California Labor Code Section 2802 requires employers to reimburse employees “for all necessary expenditures or losses incurred by the employee in direct consequence of the discharge of his or her duties, or of his or her obedience to the directions of the employer[.]” According to its legislative history, the purpose of this statute is “‘to prevent employers from passing their operating expenses on to their employees.’”
In Cochran v. Schwan’s Home Service, Inc., B247160 (Aug. 12, 2014), the plaintiff sought class certification in an action filed on behalf of customer service managers who were not reimbursed for expenses pertaining to the work-related use of their personal cell phones. The plaintiff alleged causes of action for violation of Section 2802; unfair business practices under Business and Professions Code Section 17200 et seq.; declaratory relief; and statutory penalties under the Private Attorneys-General Act of 2004.
The trial court denied class certification on the grounds that “many people now have unlimited data plans for which they do not actually incur an additional expense when they use their cell phone,” and therefore concluded that individual questions of liability would predominate, rendering class certification improper.
On appeal, the Court stated:
The threshold question in this case is this:
Does an employer always have to reimburse an employee for the reasonable expense of the mandatory use of a personal cell phone, or is the reimbursement obligation limited to the situation in which the employee incurred an extra expense that he or she would not have otherwise incurred absent the job? The answer is that reimbursement is always required. Otherwise, the employer would receive a windfall because it would be passing its operating expenses onto the employee. Thus, to be in compliance with Section 2802, the employer must pay some reasonable percentage of the employee’s cell phone bill.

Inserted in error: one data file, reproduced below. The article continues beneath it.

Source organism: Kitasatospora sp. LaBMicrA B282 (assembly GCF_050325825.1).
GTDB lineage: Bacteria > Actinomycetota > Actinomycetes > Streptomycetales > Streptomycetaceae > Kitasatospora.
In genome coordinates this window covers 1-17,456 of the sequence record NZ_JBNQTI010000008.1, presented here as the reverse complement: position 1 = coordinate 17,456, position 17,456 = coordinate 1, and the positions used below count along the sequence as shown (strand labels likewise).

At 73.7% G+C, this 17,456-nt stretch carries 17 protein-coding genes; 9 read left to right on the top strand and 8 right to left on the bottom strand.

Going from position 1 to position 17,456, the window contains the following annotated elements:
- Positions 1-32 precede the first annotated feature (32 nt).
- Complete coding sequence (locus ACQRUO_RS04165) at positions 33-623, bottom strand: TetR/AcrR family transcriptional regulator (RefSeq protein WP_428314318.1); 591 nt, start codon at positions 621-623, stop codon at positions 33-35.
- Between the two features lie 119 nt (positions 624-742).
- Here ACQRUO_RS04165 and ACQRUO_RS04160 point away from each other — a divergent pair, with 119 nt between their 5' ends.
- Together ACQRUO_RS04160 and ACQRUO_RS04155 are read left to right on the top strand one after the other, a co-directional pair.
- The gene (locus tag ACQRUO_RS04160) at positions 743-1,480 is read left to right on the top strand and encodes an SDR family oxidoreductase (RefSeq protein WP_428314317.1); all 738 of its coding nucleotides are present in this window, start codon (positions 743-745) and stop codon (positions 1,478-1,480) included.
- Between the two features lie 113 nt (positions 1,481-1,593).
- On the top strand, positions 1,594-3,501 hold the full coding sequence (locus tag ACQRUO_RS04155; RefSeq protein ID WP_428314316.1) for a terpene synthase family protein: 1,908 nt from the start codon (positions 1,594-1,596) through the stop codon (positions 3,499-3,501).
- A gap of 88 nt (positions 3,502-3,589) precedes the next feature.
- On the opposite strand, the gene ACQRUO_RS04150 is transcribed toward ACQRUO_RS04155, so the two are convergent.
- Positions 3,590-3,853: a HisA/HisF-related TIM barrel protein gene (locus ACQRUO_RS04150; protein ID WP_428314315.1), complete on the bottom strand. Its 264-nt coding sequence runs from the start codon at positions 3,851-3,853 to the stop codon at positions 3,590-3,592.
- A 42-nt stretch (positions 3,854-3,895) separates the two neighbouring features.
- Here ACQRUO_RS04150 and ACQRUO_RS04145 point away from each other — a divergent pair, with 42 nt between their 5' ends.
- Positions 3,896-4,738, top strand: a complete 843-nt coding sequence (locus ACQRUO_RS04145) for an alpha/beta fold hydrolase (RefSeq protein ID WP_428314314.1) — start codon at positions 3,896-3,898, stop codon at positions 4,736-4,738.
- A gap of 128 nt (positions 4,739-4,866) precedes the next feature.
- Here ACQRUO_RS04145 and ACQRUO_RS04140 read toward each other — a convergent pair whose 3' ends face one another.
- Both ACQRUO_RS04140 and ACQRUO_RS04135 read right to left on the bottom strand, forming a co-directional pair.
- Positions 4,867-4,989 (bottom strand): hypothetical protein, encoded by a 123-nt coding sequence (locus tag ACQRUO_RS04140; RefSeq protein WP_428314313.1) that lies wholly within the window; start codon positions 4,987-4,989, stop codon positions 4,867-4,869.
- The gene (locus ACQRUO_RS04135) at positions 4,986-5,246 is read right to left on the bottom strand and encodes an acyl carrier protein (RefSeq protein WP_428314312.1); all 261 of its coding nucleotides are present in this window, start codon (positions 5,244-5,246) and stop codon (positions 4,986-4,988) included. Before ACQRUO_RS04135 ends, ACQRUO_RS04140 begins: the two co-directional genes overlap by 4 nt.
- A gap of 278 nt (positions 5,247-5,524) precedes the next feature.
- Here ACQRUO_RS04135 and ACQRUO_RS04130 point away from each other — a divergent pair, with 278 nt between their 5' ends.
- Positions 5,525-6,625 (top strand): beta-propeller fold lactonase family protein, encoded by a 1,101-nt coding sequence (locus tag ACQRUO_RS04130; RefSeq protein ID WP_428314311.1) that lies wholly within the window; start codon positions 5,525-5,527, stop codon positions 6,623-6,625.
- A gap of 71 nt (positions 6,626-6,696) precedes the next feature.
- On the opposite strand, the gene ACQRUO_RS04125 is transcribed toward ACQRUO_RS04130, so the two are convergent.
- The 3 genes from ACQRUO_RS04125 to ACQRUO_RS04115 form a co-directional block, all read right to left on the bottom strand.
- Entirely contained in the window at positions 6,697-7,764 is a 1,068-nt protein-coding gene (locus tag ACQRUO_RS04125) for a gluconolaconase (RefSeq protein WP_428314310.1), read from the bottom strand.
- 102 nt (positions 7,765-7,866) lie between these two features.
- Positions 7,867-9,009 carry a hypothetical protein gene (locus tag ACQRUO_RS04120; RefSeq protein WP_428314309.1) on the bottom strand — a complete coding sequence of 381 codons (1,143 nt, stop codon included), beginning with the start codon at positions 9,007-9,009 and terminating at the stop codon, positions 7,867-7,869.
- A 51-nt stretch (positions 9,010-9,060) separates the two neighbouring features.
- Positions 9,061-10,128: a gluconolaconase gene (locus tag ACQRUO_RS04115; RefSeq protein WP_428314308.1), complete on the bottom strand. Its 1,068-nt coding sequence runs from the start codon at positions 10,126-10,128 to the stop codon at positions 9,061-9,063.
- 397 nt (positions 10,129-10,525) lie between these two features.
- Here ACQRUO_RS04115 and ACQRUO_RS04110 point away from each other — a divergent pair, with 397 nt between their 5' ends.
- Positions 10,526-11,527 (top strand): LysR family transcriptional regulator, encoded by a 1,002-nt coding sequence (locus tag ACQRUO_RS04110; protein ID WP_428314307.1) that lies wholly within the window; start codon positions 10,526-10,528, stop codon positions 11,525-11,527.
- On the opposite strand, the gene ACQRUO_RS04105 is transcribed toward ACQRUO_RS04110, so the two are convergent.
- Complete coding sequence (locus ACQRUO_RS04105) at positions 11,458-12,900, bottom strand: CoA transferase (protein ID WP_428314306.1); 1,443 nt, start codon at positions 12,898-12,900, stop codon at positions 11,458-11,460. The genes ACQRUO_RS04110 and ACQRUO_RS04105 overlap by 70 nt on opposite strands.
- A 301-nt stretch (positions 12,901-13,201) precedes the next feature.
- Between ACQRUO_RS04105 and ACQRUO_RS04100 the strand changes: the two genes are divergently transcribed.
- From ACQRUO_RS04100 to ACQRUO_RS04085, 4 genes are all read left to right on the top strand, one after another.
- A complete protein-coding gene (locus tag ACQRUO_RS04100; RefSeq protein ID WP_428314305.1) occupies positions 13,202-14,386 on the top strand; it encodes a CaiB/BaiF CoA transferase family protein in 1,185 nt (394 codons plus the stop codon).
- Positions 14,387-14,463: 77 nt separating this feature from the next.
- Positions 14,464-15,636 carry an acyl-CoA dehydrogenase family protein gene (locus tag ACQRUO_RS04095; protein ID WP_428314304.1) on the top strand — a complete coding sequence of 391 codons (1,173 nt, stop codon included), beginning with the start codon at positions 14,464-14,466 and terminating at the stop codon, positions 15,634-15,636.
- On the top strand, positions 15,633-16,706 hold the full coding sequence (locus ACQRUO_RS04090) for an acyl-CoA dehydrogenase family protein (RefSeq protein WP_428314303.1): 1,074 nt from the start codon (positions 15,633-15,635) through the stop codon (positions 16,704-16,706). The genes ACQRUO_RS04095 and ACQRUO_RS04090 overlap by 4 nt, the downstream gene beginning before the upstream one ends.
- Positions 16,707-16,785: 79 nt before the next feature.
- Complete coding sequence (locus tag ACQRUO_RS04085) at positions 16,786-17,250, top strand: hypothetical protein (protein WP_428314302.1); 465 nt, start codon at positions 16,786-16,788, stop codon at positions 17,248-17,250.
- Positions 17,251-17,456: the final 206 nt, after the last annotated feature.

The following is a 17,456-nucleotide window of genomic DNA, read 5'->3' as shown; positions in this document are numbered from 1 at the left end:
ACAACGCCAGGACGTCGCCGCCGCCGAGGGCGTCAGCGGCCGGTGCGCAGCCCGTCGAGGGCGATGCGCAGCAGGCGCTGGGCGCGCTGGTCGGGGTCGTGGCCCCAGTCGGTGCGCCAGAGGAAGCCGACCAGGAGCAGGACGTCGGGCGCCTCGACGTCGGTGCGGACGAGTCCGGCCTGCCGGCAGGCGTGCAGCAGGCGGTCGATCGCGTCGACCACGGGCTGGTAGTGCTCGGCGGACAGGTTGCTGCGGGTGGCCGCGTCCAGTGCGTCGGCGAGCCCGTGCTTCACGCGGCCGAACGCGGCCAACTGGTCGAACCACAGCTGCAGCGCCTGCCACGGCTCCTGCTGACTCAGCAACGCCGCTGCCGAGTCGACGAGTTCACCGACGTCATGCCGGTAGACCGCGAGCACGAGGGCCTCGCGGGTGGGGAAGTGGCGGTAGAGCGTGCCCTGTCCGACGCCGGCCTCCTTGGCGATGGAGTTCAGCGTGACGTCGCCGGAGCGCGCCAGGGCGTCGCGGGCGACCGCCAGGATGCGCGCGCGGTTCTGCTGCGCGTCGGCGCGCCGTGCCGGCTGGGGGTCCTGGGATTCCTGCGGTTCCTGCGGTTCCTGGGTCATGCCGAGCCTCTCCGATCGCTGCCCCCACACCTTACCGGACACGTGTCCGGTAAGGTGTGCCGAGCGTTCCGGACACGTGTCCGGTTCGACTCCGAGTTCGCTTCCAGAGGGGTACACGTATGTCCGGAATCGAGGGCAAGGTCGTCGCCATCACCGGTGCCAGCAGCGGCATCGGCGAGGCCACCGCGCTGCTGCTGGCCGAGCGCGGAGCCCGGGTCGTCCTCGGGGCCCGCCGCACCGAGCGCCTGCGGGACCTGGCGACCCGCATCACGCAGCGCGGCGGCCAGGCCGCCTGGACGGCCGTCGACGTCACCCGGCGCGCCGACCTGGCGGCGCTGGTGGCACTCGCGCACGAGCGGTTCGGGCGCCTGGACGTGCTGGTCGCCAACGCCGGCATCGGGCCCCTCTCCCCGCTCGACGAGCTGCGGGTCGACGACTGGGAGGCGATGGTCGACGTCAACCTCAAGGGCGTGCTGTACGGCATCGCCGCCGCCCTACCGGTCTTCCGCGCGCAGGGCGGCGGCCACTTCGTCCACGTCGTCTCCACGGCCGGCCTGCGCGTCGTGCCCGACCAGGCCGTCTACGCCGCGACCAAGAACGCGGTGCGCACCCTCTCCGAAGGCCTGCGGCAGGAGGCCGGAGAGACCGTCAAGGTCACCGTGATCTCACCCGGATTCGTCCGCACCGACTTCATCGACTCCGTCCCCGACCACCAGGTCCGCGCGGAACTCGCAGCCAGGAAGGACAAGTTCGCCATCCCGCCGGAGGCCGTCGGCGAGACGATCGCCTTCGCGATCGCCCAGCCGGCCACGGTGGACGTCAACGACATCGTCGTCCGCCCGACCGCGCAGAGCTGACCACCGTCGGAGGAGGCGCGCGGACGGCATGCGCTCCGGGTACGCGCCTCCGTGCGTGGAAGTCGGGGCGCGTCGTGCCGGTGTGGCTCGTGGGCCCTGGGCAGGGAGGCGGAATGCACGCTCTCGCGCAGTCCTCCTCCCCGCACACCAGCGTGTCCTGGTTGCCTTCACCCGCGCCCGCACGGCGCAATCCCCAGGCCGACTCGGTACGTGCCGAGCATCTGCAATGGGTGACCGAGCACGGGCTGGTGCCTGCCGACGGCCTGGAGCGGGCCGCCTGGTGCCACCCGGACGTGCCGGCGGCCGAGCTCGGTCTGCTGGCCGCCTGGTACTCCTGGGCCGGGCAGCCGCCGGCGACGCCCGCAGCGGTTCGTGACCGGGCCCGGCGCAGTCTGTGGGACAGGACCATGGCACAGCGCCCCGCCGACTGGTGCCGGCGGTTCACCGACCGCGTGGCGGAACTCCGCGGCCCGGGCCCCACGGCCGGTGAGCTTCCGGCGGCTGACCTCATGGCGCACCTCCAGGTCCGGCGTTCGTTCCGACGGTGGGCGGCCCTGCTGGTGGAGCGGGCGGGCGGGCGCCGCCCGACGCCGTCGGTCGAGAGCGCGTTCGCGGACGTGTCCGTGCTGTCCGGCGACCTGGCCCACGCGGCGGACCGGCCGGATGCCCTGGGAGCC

. . . .
If an employee is required to make work-related calls on a personal cell phone, then he or she is incurring an expense for purposes of Section 2802. It does not matter whether the phone bill is paid for by a third person, or at all. . .
To show liability under Section 2802, an employee need only show that he or she was required to use a personal cell phone to make work-related calls, and he or she was not reimbursed.
Based on these principles, the Court reversed the trial court’s order denying class certification “[b]ecause the trial court relied on erroneous legal assumptions about the application of Section 2802.”
The Cochran decision is significant to not only those California employers that require employees to conduct work-related tasks using their personal cell phones, but could also have implications for employers who require employees to work from home — incurring internet service provider and potentially other expenses on behalf of the employer. California employers that have not already been reimbursing employees for such expenses would be well-advised to reevaluate their expense reimbursement policies in light of this decision.
Bernstein & Friedland, P.C. is a boutique employment law firm in Los Angeles specializing in wrongful termination, discrimination, harassment, retaliation, and unpaid wage and overtime matters. Please visit our website at www.laemploymentcounsel.com to learn more about us.